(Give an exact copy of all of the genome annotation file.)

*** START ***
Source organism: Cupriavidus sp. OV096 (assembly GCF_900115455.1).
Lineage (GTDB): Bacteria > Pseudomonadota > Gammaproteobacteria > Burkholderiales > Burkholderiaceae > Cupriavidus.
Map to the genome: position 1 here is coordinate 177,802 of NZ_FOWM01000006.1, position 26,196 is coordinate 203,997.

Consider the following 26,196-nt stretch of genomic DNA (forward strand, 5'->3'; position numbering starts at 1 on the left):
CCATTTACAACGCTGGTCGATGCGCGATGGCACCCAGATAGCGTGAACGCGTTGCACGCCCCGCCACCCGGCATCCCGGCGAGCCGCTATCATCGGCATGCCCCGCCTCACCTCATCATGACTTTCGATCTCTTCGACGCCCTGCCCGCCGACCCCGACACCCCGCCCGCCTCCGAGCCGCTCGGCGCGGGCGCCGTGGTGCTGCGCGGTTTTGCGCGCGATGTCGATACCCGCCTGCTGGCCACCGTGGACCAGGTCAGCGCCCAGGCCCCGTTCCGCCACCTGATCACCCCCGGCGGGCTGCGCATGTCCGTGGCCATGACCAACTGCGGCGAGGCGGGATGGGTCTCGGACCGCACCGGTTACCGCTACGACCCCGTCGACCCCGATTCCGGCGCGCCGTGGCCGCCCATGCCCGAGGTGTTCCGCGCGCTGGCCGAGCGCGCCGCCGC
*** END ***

Source organism: Cupriavidus sp. OV096 (assembly GCF_900115455.1).
Lineage (GTDB): Bacteria > Pseudomonadota > Gammaproteobacteria > Burkholderiales > Burkholderiaceae > Cupriavidus.
Map to the genome: position 1 here is coordinate 177,802 of NZ_FOWM01000006.1, position 26,196 is coordinate 203,997.

Consider the following 26,196-nt stretch of genomic DNA (forward strand, 5'->3'; position numbering starts at 1 on the left):
CCATTTACAACGCTGGTCGATGCGCGATGGCACCCAGATAGCGTGAACGCGTTGCACGCCCCGCCACCCGGCATCCCGGCGAGCCGCTATCATCGGCATGCCCCGCCTCACCTCATCATGACTTTCGATCTCTTCGACGCCCTGCCCGCCGACCCCGACACCCCGCCCGCCTCCGAGCCGCTCGGCGCGGGCGCCGTGGTGCTGCGCGGTTTTGCGCGCGATGTCGATACCCGCCTGCTGGCCACCGTGGACCAGGTCAGCGCCCAGGCCCCGTTCCGCCACCTGATCACCCCCGGCGGGCTGCGCATGTCCGTGGCCATGACCAACTGCGGCGAGGCGGGATGGGTCTCGGACCGCACCGGTTACCGCTACGACCCCGTCGACCCCGATTCCGGCGCGCCGTGGCCGCCCATGCCCGAGGTGTTCCGCGCGCTGGCCGAGCGCGCCGCCGC